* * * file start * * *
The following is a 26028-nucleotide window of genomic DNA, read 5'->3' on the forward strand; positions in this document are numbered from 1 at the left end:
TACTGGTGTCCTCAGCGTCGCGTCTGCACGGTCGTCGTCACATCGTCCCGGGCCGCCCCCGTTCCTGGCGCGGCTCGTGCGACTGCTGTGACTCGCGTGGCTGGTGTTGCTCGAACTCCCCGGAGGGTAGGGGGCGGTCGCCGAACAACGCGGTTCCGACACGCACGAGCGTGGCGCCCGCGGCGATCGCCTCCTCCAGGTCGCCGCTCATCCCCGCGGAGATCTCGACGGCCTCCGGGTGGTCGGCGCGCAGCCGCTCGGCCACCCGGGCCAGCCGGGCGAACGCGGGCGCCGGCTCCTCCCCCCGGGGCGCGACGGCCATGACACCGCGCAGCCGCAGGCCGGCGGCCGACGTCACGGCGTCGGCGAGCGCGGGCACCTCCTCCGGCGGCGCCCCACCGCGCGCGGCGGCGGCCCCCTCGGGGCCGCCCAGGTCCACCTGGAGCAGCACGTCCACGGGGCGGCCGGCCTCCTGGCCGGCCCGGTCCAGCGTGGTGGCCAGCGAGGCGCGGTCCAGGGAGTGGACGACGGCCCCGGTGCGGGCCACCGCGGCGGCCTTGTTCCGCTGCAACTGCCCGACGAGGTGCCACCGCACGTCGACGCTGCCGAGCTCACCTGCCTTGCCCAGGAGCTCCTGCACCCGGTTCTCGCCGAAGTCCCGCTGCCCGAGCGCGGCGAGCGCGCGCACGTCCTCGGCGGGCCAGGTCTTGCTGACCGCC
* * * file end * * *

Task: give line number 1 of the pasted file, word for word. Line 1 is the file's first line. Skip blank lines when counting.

The following is a 26028-nucleotide window of genomic DNA, read 5'->3' on the forward strand; positions in this document are numbered from 1 at the left end: